The Lasting Lessons of John Conway’s Game of Life #GameOfLife @NYTimes
The New York Times posts an in-depth article on John Conway and his “Game of Life”:
“The game of life” described an elegant mathematical model of computation — a cellular automaton, a little machine, of sorts, with groups of cells that evolve from iteration to iteration, as a clock advances from one second to the next.
Dr. Conway, who died in April, having spent the latter part of his career at Princeton, sometimes called Life a “no-player, never-ending game.”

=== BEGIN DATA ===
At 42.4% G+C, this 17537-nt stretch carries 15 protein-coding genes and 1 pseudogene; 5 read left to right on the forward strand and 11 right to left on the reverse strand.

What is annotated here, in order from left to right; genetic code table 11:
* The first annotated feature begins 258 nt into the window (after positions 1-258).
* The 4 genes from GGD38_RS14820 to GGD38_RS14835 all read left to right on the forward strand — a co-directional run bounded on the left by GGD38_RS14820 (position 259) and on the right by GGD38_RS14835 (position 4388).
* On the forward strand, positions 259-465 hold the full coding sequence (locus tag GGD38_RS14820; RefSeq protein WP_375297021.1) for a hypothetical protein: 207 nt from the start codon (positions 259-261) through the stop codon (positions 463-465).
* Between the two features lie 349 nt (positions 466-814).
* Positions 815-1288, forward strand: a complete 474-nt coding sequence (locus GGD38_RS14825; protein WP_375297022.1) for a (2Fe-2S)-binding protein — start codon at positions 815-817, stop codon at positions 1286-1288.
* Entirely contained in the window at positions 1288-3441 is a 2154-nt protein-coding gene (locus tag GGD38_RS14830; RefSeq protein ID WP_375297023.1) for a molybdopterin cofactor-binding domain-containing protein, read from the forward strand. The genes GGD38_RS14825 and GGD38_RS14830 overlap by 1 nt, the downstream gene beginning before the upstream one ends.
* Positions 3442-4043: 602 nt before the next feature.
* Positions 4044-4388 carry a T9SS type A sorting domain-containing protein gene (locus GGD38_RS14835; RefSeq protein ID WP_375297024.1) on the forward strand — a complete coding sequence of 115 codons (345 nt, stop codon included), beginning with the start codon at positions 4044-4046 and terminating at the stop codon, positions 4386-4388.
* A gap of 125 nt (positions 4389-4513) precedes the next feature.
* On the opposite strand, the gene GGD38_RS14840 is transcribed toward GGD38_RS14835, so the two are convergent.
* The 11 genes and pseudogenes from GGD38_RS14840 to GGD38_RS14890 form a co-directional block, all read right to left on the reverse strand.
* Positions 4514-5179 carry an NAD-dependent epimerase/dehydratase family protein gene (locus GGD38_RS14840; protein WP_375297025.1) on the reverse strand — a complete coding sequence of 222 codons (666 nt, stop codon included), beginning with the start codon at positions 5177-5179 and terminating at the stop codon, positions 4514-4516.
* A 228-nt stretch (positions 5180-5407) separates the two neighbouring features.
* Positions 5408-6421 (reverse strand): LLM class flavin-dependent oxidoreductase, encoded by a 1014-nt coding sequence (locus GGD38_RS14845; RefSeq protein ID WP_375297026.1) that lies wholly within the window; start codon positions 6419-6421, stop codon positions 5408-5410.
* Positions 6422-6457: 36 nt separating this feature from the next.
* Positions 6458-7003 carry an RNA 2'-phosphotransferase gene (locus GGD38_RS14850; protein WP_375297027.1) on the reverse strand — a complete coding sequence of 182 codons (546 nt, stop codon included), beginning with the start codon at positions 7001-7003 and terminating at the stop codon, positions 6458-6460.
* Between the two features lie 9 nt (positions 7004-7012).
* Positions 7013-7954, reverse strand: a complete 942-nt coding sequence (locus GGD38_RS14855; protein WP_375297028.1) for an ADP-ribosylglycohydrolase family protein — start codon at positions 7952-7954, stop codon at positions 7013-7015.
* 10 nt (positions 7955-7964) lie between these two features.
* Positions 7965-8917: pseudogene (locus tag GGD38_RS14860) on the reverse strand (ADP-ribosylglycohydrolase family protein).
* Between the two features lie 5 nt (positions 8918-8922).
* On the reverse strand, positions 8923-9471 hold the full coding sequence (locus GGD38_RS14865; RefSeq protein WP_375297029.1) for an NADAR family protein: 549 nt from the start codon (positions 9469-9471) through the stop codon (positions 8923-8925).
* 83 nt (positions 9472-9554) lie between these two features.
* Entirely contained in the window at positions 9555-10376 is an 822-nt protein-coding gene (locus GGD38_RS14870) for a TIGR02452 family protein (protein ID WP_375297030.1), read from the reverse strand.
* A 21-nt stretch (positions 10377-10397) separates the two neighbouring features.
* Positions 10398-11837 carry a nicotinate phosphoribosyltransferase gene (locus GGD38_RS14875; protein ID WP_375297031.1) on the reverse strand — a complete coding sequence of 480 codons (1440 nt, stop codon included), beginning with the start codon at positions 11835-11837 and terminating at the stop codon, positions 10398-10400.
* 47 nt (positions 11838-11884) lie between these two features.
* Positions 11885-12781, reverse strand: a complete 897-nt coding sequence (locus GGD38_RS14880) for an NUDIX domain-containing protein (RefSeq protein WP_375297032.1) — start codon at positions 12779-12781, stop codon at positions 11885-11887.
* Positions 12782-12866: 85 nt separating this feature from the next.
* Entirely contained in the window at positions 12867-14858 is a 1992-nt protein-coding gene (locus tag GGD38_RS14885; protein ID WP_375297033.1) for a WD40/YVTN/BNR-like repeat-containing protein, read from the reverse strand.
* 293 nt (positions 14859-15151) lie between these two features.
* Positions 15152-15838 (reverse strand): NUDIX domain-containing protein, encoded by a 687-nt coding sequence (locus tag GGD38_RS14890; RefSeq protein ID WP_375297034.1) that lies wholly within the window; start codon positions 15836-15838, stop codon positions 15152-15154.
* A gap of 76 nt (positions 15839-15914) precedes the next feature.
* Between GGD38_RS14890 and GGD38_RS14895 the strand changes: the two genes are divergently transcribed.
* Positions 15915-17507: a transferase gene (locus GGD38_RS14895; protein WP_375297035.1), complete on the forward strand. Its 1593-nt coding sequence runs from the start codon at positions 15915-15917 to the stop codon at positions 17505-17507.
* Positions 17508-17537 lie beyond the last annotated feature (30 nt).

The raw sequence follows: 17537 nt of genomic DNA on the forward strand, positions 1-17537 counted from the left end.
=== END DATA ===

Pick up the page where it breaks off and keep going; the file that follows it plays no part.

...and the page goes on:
The game was simple: Place any configuration of cells on a grid, then watch what transpires according to three rules that dictate how the system plays out.
Birth rule: An empty, or “dead,” cell with precisely three “live” neighbors (full cells) becomes live.
Death rule: A live cell with zero or one neighbors dies of isolation; a live cell with four or more neighbors dies of overcrowding.
Survival rule: A live cell with two or three neighbors remains alive.
With each iteration, some cells live, some die and “Life-forms” evolve, one generation to the next.
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